Wednesday, March 24, 2010

Physical Therapy

Though the two weeks Mirabel spent in the NICU were so trying and exhausting, one blessing that came from the whole experience was the outpouring of support and resources we received from the social workers on staff (thanks, Roni!). We were led in the right direction down the overwhelming paths of Social Security, Medicaid, Katie Beckett, home care, the Infant Toddler program, etc., etc., etc..... Mirabel's diagnosis of Down syndrome automatically qualifies her for many services, which I am so grateful for, and which I am going to fully take advantage of.

Today was Mirabel's first appointment with a physical therapist from the Health and Welfare department's Infant Toddler program. Katie was very sweet, smart, and supportive, and we began what will be a federally-funded experience for the first three years of Mirabel's life.

Mirabel is only 9 weeks old, so there is not much to be working on just yet. But, we did discuss the importance of tummy time (which she doesn't seem to mind too much - as long as it doesn't go on too long. She rolled over twice the other day, but I think it's just because she was peeved to be on her tummy for so long!) Katie seemed impressed with the strength that Mirabel does have, and encouraged me with her exclamations at how well Mirabel squirms when she's awake and alert. Squirming! Who knew that would be such a cause for celebration?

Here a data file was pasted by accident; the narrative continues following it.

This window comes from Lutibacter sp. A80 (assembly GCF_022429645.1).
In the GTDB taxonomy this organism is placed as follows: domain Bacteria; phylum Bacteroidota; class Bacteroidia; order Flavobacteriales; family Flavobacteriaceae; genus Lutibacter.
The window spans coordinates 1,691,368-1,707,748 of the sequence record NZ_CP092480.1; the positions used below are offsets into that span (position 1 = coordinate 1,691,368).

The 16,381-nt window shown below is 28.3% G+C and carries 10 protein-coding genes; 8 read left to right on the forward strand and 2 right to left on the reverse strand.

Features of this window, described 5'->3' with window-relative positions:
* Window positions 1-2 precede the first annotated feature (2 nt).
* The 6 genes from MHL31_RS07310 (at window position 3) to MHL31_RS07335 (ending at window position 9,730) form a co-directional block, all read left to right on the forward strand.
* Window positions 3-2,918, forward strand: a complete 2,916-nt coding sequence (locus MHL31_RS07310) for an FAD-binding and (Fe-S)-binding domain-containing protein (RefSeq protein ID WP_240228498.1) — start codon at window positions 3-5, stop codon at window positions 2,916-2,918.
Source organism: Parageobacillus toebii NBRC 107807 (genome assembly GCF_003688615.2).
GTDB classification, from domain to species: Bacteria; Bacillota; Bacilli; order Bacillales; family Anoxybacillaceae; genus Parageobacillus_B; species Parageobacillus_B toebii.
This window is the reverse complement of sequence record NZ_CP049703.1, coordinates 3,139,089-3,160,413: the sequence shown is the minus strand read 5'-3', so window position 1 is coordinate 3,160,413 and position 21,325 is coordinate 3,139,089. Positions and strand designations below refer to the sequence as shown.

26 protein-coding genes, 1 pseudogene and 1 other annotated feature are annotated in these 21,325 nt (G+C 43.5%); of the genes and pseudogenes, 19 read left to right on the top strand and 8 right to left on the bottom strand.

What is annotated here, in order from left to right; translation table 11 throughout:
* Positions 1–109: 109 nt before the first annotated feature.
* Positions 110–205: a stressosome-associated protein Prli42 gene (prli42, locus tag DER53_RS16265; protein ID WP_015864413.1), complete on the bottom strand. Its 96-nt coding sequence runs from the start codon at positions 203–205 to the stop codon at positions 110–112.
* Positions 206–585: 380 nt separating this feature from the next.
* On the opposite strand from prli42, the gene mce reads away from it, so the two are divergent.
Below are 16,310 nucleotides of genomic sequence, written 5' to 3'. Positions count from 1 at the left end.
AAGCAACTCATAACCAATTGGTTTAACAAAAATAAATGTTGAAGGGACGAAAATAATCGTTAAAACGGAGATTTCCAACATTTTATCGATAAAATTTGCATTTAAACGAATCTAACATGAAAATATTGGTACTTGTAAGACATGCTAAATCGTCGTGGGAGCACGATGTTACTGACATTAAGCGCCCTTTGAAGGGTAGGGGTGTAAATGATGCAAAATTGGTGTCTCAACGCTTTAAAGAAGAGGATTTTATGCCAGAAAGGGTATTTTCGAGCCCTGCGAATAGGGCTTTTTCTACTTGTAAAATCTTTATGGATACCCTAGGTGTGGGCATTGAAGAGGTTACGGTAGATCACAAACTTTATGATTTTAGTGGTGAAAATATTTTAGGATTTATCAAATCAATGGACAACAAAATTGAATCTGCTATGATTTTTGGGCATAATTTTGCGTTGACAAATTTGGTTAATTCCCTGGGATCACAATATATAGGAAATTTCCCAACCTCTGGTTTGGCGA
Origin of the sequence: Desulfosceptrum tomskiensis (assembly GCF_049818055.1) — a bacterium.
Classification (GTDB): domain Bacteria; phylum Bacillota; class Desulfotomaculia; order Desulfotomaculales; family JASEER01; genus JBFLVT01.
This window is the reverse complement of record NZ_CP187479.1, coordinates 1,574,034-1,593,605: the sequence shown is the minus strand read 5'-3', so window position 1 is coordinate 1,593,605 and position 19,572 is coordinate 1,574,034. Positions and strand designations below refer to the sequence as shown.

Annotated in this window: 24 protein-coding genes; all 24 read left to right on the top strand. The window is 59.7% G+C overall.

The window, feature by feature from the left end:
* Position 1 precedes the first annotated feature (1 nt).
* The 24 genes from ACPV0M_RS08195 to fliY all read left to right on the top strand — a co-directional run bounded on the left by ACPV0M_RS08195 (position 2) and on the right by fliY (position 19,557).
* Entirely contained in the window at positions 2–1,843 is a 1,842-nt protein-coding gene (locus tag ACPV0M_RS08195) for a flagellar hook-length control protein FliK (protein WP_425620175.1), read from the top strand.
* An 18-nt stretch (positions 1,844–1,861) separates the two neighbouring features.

Katie taught me some simple exercises, mainly a way to guide Mirabel onto her tummy to get her used to rolling over.

Next week we're meeting with a Developmental Therapist from the same program. Go, Mirabel, go!


Sunday, March 21, 2010

The "R" Word

I saw this comment on a thread from one of my fan pages on Facebook.

Anyone else want to send Jason a little note? Ask him what part of the quote is "funny?" Ask him if there is anything else he finds "horrifically offensive" that he's just willing to toss out into cyberworld because chances are it will still get a laugh? No, because that would only be proving the essence of his point (which could have been said in much more intelligent, creative, and useful words.) So let Jason go. And I'll remain a fan of Regretsy. For now.

I've never liked the negative use of the word "retard" or "retarded," even when I was very young. So to see it flung around so carelessly, abundantly, and ignorantly makes me feel painfully indignant, especially since the birth of sweet Mirabel just nine weeks ago.